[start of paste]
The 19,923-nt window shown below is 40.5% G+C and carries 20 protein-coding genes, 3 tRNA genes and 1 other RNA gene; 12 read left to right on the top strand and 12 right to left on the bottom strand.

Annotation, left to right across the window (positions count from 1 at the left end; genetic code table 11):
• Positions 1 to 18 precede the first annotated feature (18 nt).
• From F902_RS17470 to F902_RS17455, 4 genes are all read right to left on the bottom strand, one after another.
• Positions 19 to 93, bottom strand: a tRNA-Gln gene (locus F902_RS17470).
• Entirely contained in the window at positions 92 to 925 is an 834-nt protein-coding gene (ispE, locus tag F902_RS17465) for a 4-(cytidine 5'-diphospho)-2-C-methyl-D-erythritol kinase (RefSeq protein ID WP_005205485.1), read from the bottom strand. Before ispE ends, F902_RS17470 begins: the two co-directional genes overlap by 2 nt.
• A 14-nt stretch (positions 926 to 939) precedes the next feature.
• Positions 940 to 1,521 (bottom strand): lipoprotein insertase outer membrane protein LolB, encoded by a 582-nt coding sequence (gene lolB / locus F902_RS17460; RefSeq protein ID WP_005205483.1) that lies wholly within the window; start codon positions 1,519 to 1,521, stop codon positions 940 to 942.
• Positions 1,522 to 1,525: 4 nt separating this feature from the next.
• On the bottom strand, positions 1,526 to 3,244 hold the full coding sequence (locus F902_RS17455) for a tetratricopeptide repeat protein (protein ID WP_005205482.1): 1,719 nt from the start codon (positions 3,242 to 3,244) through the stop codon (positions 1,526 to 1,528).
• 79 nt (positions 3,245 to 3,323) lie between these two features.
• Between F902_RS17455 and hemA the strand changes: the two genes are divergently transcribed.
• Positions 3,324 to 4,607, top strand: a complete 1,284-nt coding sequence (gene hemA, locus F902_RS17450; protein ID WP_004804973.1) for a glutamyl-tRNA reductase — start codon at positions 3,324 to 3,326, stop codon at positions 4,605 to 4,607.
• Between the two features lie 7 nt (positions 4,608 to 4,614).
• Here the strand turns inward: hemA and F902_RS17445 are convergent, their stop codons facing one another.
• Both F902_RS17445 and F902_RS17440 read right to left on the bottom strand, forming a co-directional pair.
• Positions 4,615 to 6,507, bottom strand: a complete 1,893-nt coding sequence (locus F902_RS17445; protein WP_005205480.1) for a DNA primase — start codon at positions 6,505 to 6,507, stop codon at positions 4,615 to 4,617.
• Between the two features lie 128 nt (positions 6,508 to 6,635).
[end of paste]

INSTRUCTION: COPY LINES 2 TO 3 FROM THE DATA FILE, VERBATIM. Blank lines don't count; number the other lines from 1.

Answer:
Annotation, left to right across the window (positions count from 1 at the left end; genetic code table 11):
• Positions 1 to 18 precede the first annotated feature (18 nt).